cian. Both phones.
Dr. Chas. If. Campbell, oculist aud
Htirist, 1215 Olive street.
Dr. W. K. Ncumarker, office with Dr
O. D. Evans, west Ride of Park.
A daughter was liorn to Mr. and Mr.
I). J.Echols Monday of this week.
Mrs. Ii. G Strother and daughter
Helen, returned Monday evening from
10c lioiisc broom 10c
Sat. i) to 10 a. in.
5 and 10 cent store.
Miss Boee Glur has accepted u posi
tion at the Giro nlore on East Eleventh
street mid started to work Monday.
Mrs. Fred Blaeer. jr.. and children ar
rived Saturday evening from Omaha
and will make L'olumbiiB their home.
Public dance next Monday evening
May 1st. Given by Eugine Co. No. 1
of the Columbus fire department. A
gooa time assured.
Mrs. Horace Peek, who havo been
visiting at the home of Mrs. Peck's sis
ter, Mrn. (too. Abarr for the last two
weeks, left Mouday for their home in
Dr. A. Ueintz is expected home in a
few days from his extended stay iu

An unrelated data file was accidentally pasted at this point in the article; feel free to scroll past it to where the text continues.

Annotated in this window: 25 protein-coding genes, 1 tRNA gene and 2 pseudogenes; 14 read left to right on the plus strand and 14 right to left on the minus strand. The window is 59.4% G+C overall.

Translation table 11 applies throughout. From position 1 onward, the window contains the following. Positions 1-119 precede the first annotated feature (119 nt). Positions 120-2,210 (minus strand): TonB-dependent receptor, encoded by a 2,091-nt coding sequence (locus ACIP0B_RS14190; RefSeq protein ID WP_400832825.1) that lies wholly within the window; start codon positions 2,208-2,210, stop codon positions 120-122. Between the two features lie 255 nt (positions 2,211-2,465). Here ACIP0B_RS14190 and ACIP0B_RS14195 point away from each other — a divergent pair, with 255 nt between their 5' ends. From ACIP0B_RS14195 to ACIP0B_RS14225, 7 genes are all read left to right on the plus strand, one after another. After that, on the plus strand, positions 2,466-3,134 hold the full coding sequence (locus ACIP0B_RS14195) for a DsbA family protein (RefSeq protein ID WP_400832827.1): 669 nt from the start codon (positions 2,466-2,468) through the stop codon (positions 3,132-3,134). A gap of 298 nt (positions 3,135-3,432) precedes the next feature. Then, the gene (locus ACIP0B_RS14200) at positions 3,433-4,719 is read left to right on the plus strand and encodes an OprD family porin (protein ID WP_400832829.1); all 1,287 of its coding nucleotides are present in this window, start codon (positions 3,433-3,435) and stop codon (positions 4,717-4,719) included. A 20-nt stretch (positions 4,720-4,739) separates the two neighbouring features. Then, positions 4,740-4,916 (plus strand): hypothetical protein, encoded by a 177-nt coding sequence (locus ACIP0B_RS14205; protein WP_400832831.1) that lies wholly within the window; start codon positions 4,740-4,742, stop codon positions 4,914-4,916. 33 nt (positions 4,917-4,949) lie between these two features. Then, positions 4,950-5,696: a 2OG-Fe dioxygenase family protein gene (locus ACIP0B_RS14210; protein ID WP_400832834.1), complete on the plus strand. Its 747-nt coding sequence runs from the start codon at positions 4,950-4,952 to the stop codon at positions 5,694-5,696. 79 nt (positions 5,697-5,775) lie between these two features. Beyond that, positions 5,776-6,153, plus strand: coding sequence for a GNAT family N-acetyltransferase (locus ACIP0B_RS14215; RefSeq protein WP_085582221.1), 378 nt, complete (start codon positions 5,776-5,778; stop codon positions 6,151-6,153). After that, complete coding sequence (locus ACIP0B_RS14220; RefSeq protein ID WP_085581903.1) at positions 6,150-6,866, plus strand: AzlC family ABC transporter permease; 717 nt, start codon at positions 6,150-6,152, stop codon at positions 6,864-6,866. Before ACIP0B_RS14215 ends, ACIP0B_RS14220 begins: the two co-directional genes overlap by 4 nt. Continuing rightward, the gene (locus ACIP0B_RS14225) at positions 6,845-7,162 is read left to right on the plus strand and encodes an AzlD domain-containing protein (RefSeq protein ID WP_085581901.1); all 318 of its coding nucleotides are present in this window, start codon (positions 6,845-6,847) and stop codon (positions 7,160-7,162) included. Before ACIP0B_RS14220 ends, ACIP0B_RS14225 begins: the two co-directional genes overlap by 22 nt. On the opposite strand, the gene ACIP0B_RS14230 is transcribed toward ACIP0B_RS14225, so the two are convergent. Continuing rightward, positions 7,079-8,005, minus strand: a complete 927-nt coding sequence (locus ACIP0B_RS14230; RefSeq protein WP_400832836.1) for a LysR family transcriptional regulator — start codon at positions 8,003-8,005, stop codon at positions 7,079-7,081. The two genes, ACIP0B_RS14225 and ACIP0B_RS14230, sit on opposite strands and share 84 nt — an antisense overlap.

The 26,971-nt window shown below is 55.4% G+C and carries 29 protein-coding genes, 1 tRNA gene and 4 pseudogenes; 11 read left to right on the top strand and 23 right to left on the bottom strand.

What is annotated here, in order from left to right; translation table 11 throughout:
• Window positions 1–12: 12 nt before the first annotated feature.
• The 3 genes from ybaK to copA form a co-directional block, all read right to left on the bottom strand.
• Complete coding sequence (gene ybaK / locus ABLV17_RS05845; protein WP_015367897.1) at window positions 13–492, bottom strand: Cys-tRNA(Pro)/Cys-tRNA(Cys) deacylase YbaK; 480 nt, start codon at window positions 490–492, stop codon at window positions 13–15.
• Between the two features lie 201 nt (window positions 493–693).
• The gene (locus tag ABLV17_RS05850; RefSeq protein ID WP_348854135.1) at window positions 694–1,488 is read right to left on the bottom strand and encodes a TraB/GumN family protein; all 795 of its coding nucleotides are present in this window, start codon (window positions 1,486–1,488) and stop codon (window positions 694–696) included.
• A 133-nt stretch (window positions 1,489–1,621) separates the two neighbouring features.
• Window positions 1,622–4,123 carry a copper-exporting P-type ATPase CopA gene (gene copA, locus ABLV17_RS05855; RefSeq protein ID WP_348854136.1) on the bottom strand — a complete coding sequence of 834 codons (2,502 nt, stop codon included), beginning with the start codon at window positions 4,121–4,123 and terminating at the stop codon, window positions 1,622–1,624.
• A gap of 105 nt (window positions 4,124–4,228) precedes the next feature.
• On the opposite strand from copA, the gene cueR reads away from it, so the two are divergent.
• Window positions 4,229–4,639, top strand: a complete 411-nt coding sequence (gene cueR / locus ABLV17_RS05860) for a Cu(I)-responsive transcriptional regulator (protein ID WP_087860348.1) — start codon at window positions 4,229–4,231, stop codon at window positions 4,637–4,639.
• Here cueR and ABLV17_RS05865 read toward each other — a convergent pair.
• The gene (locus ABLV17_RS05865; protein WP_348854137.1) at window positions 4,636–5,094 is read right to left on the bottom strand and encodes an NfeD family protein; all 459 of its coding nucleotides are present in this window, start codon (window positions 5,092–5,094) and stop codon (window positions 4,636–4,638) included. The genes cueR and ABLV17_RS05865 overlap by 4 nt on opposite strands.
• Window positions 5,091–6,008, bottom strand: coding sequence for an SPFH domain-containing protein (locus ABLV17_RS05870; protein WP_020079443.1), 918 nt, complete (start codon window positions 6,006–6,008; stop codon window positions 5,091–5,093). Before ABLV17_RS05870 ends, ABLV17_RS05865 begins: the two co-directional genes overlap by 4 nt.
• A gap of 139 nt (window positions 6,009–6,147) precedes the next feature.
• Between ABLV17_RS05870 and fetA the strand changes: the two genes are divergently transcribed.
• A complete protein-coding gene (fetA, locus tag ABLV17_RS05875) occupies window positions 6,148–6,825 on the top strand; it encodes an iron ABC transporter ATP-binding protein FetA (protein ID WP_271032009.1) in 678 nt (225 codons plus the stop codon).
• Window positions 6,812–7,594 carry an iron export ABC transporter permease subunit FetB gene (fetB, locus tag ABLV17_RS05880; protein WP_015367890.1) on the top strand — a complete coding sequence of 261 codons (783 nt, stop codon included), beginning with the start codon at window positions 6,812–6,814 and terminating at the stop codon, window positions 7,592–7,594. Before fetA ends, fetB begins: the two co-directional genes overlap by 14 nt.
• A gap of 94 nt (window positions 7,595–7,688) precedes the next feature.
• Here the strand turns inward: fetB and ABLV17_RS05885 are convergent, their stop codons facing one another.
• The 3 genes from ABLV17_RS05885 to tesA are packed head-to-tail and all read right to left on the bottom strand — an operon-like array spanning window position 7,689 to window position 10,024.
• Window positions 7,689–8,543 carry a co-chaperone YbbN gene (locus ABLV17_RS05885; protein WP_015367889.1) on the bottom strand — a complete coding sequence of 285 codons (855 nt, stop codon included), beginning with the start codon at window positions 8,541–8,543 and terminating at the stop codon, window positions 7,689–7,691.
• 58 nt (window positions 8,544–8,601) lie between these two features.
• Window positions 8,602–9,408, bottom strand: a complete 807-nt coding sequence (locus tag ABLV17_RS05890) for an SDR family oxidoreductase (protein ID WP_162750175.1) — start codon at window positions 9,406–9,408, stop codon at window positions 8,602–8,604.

California. He started for Nebraska
several dnys "ago, and i.s taking in Oregon
and Idaho on his return trip.
April has been an exceptionally dry
month, the rainfall for this locality be
ing hut 1.74 np to the prcecnt date.
The cold weather no doubt has had
much to do with the diticiency in the
rainfall, as usual ApriP produces plenty
Paul Bohland, German heavy weight
champion wrestler, ami Jacob Meyers,
light weight champion of Nebraska,
will wrestle at the Orpheus hall Satur
day evening. April 'JJ, at H o'clock.
Bohland has been in America but nine
months am! has been on the mat several
time, wrestling Gotch ut Lincoln a few
Buriingtou Agent L. V. Itector left
Monday morning on an extended vaca
tion ami trip through the west. His
first stop will be Denver, and from there
he will go to California, Oregon and also
the Big Horn basin. He expects to be
gone between three nnd four weeks, nnd
during his absence Belief Agent O. A.
Jones is tnking his place.
Tuesday evening the ColumbuB City
band gave tho lust of the series of dan
ces for the winter. The dauees have
bceu very popular, the music loving peo
ple appreciating the quality of the mus
ic furnished by the band, and the boys
have fared quite well financially in tho
undertaking. And the encouragement
given them during the winter has been
well merited, and the boys will begin
their series of summer concerts with a
feeling that Columbus appreciates their
rfF-T"' nirtW ,-
W- . ""ll'-'.ii K""1-,
is alone good enough for. our custo
mers. We have been in this business
in Columbus for many years and have